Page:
There may be a point in time where you may be wondering how to file a quit claim deed. This article provides a comprehensive guide on how to file a quitclaim deed, particularly in Los Angeles County California. It begins by explaining what a quitclaim deed is, highlighting that it only transfers the same interest that the grantor had at the time the deed was signed. The article then outlines the requirements for preparing and filing a quitclaim deed, such as the need for original signatures, a legible notary seal, and a completed Preliminary Change of Ownership Report. Finally, it explains the process of filing a quitclaim deed, which involves notarization and recording at the Local County Recorder’s office.
What is a Quitclaim Deed?
Like all deeds related to real property, quitclaim deeds are documents used to convey some interest in property from one person to another. Quitclaim deeds typically include the words “assign”, “release”, “quitclaim”, or “transfer” or “right, title, and interest.
A key aspect distinguishing quitclaim deeds from other types of deeds is that it only transfers the same interest that the grantor of the quitclaim deed had at the time the deed was signed. Unlike a grant deed, which presumably transfers all rights in the property to the grantee, a quitclaim deed only transfers what rights and interests the grantor had at the time. Thus, a quitclaim deed is only as good as the interest the owner. For example, if the owner has no interest, then a quitclaim deed conveys nothing.
Requirements for Preparing and Filing a Quitclaim Deed
Other important requirements for preparing and filing a quitclaim deed in Los Angeles County include the following:
- The property at issue for the quitclaim deed must be located in Los Angeles County. (C.C. § 1169)
- Signatures must be original. (G.C. § 27201b, G.C. § 27279, Evidence Code § 1530)
- The name of the party requesting the recording and a name and address where the document can be returned must be included. (G.C. § 27361.6)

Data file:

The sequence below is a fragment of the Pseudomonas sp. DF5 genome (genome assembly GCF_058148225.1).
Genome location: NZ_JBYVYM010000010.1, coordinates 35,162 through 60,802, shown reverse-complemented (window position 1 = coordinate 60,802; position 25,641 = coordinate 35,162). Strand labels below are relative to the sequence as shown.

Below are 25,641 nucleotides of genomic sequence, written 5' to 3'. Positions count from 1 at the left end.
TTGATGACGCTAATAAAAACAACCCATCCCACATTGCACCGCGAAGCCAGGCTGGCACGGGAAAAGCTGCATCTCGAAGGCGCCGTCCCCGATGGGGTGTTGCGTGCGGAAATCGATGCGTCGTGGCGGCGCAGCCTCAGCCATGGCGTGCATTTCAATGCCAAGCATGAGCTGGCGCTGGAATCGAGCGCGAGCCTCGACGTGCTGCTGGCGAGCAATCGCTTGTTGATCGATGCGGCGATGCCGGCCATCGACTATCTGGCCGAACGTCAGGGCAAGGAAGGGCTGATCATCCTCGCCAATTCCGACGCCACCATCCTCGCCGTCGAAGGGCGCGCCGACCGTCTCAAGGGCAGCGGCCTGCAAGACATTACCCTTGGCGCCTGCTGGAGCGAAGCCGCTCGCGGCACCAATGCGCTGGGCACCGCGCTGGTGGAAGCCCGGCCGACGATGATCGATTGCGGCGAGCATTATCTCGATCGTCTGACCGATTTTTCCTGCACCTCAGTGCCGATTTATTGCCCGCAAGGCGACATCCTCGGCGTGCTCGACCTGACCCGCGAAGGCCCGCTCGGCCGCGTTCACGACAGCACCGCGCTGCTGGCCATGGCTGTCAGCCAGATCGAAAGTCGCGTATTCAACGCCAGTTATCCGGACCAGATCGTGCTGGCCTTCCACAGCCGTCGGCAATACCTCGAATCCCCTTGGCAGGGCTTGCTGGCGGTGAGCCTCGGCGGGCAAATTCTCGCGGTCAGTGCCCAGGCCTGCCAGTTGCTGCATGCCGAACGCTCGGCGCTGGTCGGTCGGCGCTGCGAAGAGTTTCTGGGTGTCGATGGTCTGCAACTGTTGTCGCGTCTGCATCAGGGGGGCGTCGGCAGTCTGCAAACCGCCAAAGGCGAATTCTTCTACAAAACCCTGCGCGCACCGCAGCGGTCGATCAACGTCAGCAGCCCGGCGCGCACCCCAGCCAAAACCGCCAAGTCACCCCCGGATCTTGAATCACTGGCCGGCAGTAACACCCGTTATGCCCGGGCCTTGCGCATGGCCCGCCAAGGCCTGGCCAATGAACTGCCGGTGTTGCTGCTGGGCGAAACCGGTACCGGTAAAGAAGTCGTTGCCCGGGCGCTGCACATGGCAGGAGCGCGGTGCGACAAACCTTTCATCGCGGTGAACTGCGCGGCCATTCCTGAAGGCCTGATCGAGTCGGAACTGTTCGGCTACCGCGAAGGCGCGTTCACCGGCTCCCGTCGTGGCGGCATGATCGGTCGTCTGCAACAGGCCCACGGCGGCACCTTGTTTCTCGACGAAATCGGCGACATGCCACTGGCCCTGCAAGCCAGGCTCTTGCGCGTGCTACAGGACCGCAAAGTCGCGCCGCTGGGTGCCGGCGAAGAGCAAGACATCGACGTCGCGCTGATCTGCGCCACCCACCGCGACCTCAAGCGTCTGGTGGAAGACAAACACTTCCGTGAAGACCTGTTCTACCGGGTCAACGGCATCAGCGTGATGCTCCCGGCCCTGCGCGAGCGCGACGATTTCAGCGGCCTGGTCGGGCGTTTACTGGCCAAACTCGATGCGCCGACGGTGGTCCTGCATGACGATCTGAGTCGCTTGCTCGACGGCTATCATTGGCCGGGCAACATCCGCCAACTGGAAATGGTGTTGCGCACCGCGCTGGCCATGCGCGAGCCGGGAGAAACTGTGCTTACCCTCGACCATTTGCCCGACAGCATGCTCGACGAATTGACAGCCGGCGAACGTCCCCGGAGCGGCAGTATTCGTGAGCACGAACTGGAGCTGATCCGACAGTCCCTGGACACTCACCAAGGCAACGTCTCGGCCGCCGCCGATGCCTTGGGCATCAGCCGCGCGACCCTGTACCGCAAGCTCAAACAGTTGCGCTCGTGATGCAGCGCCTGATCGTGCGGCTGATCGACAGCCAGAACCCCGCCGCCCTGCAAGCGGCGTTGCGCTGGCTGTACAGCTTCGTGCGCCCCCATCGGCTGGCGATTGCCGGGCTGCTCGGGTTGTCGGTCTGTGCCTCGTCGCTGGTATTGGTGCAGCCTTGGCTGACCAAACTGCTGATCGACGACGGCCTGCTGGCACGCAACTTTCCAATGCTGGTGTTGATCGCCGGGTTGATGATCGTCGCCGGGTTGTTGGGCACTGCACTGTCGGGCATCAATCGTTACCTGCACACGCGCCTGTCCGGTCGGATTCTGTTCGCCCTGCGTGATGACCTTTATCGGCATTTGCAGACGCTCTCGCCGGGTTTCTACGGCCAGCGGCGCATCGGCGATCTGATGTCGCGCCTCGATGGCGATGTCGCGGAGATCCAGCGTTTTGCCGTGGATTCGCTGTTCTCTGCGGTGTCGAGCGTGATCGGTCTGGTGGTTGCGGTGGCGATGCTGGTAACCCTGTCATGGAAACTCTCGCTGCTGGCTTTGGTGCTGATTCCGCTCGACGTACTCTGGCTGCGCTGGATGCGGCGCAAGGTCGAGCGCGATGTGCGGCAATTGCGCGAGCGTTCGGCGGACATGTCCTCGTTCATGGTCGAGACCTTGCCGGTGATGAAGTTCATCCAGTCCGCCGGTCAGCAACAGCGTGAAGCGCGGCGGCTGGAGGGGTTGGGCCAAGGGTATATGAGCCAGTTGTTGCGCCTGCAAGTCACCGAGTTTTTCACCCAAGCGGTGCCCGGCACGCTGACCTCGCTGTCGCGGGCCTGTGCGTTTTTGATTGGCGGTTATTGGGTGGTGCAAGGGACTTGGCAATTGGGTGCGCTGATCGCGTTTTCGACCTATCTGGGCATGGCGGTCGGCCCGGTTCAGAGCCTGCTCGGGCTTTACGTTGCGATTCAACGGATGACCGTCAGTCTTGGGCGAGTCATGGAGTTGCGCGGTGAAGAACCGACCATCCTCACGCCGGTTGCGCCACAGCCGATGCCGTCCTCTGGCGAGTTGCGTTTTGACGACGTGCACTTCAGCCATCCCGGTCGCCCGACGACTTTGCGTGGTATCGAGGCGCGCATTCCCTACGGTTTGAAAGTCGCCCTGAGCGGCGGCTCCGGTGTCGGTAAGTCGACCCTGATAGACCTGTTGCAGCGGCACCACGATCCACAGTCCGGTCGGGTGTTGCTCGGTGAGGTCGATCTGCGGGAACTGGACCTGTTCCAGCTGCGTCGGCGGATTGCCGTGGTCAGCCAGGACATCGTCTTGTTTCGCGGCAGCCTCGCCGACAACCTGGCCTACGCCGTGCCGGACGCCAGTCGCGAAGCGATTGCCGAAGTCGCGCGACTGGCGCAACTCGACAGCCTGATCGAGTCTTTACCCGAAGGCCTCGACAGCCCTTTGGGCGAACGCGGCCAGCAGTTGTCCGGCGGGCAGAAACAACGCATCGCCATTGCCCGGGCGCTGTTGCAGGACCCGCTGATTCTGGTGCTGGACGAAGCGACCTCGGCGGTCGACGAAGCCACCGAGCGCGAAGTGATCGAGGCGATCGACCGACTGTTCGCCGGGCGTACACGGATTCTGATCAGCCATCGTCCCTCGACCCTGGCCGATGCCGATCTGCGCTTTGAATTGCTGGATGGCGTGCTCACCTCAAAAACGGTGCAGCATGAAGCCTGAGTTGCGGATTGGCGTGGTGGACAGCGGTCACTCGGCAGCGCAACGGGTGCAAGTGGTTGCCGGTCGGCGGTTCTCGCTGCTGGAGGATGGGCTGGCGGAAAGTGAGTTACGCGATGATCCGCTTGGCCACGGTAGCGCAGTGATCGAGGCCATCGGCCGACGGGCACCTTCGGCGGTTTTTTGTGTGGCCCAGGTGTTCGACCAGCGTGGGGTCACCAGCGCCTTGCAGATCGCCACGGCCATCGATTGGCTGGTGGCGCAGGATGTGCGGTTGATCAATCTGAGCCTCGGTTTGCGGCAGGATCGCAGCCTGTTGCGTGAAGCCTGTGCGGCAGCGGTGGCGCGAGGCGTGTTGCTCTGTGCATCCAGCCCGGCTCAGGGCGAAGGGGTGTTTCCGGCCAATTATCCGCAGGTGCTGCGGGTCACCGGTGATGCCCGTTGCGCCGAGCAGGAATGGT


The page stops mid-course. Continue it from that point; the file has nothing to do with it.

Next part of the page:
- The notary seal must be legible for a microfilm reproduction. (G.C. § 8207)
- When recording documents affecting a change in the ownership of real property, include a completed Preliminary Change of Ownership Report (from the County Assessor’s Office as well as the County Clerk-Recorder’s Office.)
- Documents must be clearly legible in order to produce a readable photographic record. (Gov. 27361.7)
- Recorder’s also specifies specific page size and margin requirements.
How to File a Quitclaim Deed?
After preparing the necessary quitclaim deed document according to the above requirements, in California, the quitclaim deed also needs to be notarized pursuant to the California Government Code, which specifies that documents recorded in the County Recorder’s office, unless exempt by law, must be properly acknowledged. (California Government Code §§ 27201, 27289, 27285, 27287, 27288; C.C. § 1189.)
After proper notarization, the quitclaim deed can be recorded at the Local County Recorder’s office, typically either in person or by mail when the appropriate fees are included.
Going back to the example in Los Angeles County, a quitclaim deed can be mailed to the Registrar-Recorder/County Clerk Document Analysis and Recording Section along with the relevant fees. If these requirements are not followed, the quitclaim deed will be returned and will not be effective.